Fueling the Afghan War | The Nation


Fueling the Afghan War

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Whatever the legal basis for the contract, not only the fuel pipeline but the land underneath it was owned by Red Star. Indeed, trucks would be able to gain access to the pipeline only through Red Star property. Red Star, in other words, controlled all access to the pipeline that would bring fuel to the thirsty US air base. It was as if the company offered to build a door to a US base and then controlled anything that went through the door. "I think it is pretty clever, if you want to say that," says Ives. "It is shrewd business," he added, a bit ruefully. He says he thought the pipeline was a good idea because it limited fuel trucks' access to the base and made things safe. He didn't realize, he says, that the pipeline Red Star built would give it a monopoly.


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Aram Roston
Aram Roston is the winner of the 2010 Daniel Pearl Award for Outstanding International Investigative Reporting. He is...

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But that's what it did. Within four months of that memorandum of agreement, the United States announced it planned to offer a sole source contract to Red Star for 194 million gallons of fuel over two years. There were some complaints by a potential competitor, but it had no access to the pipeline. That summer, in August 2008, Red Star was awarded the contract for $720 million. It had locked in the monopoly.

On March 4, 2009, barely six weeks in office, Barack Obama pledged to crack down on government procurement waste and fraud, and "to dramatically reform the way we do business on contracts across the entire government." Standing next to Senator John McCain, his adversary in the election but an advocate of contract reform as well, he said, "We need more competition for contracts and more oversight as they are carried out." That day he sent out a memo asking all federal agencies to work on a way to end sole source contracts.

But when it came to Red Star and Mina, things stayed very much the same. On July 29, about five months after the president's speech, the Defense Department did not bother issuing a solicitation or requesting bids for the fuel contract. Instead, it quietly issued a new, $243 million contract to Mina to keep selling fuel to the base at Manas. The government used an unusual clause in the federal rules to justify this: the "national security" exemption. Under that provision, "Full and open competition need not be provided for when the disclosure of the agency's needs would compromise the national security."

"It went from competitive to sole source," says lawyer Ronald Uscher, who represents a competitor to Red Star and Mina called IOTC. In 2007 Mina had actually won the contract through a process that ostensibly included competitive bidding--though it beat out IOTC, whose bid had been almost 3 percent lower. Using the Freedom of Information Act, Uscher tried to obtain information about Mina's bid, but the Defense Department refused to tell him how Mina and Red Star gauged their price changes. Normally these are based on worldwide fuel prices, but not in Kyrgyzstan. Here it would be kept a secret. "There is nothing secretive about the price of jet fuel in 99.9 percent of the world," says Uscher, "except at Manas Air Base in Kyrgyzstan, apparently!" Then, in 2009, Uscher complains, "You have a sole source secret contract to supply fuel to Manas awarded to Mina with no other competitors having oversight and no citizens having oversight."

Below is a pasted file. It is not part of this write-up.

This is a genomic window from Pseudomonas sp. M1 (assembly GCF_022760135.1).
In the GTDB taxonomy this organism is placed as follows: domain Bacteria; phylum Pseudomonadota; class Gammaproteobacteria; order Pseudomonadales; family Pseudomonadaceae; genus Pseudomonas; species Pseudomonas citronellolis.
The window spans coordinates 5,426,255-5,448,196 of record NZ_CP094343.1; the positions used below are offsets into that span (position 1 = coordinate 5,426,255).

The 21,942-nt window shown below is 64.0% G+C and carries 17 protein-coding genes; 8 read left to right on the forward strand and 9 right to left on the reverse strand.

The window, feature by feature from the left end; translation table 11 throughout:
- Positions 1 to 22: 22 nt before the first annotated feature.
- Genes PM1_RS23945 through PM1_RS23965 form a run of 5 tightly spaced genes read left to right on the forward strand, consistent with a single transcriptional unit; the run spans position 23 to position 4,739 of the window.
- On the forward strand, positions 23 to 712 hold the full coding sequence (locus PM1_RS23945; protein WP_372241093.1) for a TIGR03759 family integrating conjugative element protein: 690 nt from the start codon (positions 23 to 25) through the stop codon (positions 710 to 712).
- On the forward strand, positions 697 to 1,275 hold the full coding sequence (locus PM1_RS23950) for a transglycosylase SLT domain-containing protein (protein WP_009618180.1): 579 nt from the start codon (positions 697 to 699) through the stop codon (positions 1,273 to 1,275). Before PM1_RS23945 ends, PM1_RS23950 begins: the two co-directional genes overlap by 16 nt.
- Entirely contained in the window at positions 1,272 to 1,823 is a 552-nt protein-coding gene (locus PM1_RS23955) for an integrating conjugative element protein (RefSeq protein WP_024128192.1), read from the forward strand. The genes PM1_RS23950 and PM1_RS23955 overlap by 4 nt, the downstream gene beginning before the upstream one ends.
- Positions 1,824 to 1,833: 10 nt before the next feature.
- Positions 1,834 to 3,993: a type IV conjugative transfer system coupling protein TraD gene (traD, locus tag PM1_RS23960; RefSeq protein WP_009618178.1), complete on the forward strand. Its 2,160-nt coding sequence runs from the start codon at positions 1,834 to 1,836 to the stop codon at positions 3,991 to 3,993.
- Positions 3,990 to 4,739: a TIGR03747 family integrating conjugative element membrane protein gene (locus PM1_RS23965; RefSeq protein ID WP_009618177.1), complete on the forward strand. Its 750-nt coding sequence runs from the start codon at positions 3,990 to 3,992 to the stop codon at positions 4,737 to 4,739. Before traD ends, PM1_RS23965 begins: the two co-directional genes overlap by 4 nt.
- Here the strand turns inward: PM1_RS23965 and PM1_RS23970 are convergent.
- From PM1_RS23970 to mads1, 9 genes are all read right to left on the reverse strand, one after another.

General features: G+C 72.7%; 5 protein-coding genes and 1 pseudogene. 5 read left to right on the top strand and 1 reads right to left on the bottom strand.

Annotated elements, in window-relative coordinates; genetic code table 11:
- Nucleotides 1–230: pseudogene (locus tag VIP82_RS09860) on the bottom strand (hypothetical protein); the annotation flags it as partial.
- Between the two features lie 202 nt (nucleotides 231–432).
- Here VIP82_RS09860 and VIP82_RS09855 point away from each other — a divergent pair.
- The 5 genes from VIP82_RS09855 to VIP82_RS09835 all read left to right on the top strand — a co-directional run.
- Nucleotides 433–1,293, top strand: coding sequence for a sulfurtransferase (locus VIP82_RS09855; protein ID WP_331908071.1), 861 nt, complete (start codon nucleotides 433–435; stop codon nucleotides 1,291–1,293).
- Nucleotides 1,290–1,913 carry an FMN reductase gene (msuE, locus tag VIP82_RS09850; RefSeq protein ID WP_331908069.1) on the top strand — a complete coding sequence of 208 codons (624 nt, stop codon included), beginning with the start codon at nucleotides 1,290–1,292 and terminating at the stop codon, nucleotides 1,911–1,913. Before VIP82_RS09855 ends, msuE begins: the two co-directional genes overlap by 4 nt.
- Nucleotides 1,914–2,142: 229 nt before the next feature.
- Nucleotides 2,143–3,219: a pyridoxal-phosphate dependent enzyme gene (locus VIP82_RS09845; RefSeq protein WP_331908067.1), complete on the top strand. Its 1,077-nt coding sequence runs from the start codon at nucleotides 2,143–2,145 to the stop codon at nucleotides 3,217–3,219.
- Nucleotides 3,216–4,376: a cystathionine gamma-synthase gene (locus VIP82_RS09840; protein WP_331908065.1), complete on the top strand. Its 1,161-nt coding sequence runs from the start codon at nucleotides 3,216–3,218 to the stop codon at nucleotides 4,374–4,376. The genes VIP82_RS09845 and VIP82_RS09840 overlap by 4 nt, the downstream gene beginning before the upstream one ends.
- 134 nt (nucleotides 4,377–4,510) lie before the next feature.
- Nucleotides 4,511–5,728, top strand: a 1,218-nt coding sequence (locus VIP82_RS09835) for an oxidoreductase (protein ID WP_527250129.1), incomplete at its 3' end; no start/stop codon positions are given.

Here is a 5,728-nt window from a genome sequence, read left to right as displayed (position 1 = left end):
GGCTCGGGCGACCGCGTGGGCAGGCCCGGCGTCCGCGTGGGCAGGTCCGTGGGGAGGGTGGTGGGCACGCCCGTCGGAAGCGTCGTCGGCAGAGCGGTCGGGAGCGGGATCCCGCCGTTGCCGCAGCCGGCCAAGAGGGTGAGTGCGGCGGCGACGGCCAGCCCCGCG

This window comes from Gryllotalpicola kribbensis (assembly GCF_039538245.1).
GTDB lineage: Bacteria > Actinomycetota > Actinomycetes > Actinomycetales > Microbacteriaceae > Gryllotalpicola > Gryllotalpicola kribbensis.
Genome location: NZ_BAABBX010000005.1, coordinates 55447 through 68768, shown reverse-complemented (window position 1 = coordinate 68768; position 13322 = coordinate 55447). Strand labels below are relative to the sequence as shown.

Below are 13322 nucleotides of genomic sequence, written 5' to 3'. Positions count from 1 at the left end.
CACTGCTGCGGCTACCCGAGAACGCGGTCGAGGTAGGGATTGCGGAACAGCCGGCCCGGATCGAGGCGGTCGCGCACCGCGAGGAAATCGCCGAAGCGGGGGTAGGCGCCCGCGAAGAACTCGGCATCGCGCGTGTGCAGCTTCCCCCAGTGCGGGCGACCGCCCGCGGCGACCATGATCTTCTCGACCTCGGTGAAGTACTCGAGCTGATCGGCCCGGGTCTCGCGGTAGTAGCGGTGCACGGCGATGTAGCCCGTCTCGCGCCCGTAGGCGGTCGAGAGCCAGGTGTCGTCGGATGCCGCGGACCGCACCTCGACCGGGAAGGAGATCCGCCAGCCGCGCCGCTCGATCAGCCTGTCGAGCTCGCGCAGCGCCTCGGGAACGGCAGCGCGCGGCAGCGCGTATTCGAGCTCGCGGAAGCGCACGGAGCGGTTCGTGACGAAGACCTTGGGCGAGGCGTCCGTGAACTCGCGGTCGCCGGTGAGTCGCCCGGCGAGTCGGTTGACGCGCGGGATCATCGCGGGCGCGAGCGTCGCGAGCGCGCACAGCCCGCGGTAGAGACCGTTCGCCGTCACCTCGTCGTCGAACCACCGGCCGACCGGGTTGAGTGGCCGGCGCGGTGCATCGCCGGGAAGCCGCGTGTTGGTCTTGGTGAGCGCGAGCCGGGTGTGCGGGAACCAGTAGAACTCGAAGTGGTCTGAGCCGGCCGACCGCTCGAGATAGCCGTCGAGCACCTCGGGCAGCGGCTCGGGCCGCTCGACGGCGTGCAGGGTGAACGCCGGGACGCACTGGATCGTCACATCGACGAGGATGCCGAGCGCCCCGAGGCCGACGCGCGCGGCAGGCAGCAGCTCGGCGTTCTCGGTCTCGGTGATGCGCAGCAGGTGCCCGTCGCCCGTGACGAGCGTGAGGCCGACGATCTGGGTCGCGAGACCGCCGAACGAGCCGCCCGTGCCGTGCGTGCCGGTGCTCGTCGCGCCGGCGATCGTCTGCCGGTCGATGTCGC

Why the secrecy? And what was the national security requirement that dictated avoiding competition? Did Mina's source for fuel have anything to do with it?

Officials in Kyrgyzstan's provisional government say it straight out: Mina Corp., the affiliate of Red Star, was paying funds to Maksim Bakiyev, the president's son. The new government's chief of staff Baisalov says that in order to keep the air base secure and supplied with fuel, the United States essentially "bribed the Kyrgyz ruling family. First it was Akayev and then it was Bakiyev. On one hand, the White House and the US State Department, they announce these noble goals, democracy, good government, and on the other hand, the military comes in and overrides everyone else." The Defense Logistics Agency, which oversees the Defense Energy Support Center, wouldn't comment specifically on that, even to deny it. "We can't speak to that," said DLA spokesman Dennis Gauci. "You'll have to speak to Mina Corp."

A representative of Mina, who asked not to be named, denied any wrongdoing. "There was no consideration given to the ownership interests of any supplier." If Maksim Bakiyev did have any ownership interest, he said, Mina didn't know about it. The company, he told me, was reaching out to the interim Kyrgyz government to try to explain it to them. (Mina emphasizes it does vital work "by providing mission-critical fuel supplies to the troops and civilians that are carrying out the mission in Afghanistan.")

With the collapse of the Bakiyev regime, a whole web of money and power has been exposed. That bank, AUB, on whose board sat ex-Senators Dole and Johnston? Its accounts have been frozen, and the new government says it was laundering money.

The provisional government in Kyrgyzstan says it will leave the base open for now. And the United States, with the Afghan surge under way, needs that base now more than ever. But the Kyrgyz government is making a new demand: it is launching a criminal investigation of the Bakiyev regime and its profits--and it wants the US government to help.

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